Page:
I’m a huge fan of Popular Penguins.
They’re wonderful, robust, no-nonsense little paperbacks; I like the 50s orange covers, the neat typeface (take a bow, Eric Gill), and the lack of frills and trimmings. And at ten clams a pop, they’re a bargain. It’s a rare visit to a bookshop that sees me resisting the urge to invest in one.
It being Penguin’s seventy-fifth anniversary this year, they’ve released a list of seventy-five new titles to join the existing one hundred and nine. It would have been a nice round one hundred and ten, but some duffer included Chomsky’s Hegemony or Survival in the first fifty without realising that Penguin didn’t own the rights to it.
Like the three previous lists of titles (two batches of more-or-less fifty released in 2008 and 2009, with a further ten titles by New Zealand authors released this month), the seventy-five newbies include some stunners (think Hamlet, Gulliver’s Travels and Hard Times) and a couple of stinkers (Leunig’s Poems and Tim bloody Winton’s In the Winter Dark).
Still. Mustn’t grumble.
But I must provide a piece of important consumer advice.
You see, The Power of One by Bryce Courtenay is on the new list.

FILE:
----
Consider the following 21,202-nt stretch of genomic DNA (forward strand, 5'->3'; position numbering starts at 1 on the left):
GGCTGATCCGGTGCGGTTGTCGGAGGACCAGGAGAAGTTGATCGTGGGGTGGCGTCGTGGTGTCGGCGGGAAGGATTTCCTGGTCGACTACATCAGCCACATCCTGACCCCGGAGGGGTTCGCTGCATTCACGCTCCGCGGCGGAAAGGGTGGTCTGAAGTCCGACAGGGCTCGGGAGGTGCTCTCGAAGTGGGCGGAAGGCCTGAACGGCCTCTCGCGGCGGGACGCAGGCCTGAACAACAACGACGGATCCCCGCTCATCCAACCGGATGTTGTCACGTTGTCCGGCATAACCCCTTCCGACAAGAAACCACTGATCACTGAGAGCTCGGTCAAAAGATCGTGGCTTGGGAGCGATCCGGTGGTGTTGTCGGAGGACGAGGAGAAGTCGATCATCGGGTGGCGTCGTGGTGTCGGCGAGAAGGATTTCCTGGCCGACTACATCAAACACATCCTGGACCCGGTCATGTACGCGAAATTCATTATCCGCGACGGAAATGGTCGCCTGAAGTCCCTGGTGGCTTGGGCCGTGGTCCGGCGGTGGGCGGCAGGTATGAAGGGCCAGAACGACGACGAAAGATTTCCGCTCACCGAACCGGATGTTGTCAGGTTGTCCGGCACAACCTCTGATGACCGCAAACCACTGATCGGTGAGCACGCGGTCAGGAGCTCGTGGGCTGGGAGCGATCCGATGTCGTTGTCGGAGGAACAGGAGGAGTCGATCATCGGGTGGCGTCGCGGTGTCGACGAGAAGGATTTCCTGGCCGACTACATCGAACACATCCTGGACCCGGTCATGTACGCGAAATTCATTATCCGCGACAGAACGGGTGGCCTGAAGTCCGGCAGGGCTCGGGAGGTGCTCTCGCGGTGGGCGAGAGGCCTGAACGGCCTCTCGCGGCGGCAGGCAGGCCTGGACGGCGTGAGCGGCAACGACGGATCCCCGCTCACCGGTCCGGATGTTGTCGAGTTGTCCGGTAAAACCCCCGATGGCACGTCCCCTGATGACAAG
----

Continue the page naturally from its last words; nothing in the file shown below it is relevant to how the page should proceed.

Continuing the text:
Now, in Popular Penguins at ten smackers, The Power of One represents rather better value than the twenty-five you’ll be stung if you buy the standard Penguin edition. But don’t be fooled.
There’s a better way.
Even people who like Bryce Courtenay don’t generally like him enough to keep the books. Like Virginia Andrews, Tom Clancy and Dan Brown, Courtney is rather over-represented in op-shops.
Even an op-shop on the make won’t charge you more than three dollars for Bryce Courtenay. And the best part is that Courtenay, the monumental hack, won’t make a cent out of the deal. It is every serious reader’s responsibility to deny Courtenay royalties.
I once met someone who said that The Power of One was his favourite book. For a period of time I’d see him quite regularly – I was drawn to him: fascinated. Also he kept turning up at my local. For the purposes of this post, let us call him Cecil. He looked a bit like a Cecil.
It would be the understatement of the young century to say that Cecil was not a great reader. But in his defence, let me categorically state that he was a devotee of video games, Guns N’ Roses and the crack-pipe.
I like to think of Cecil as the archetypal Courtney reader: dumber than a bag of hammers, intensely nationalistic and approximately as deep and uncontaminated as a toddler’s pool. Many were the conversations I had with Cecil – and my awe at his stupidity was slow to recede. Recede it did, however, and thankfully he seems to have moved out of my suburb.
How did we get onto that?
Oh – Popular Penguins. Right. They’re out in July, and I’m looking forward to them.
But do op-shop for your Courtenay, won’t you?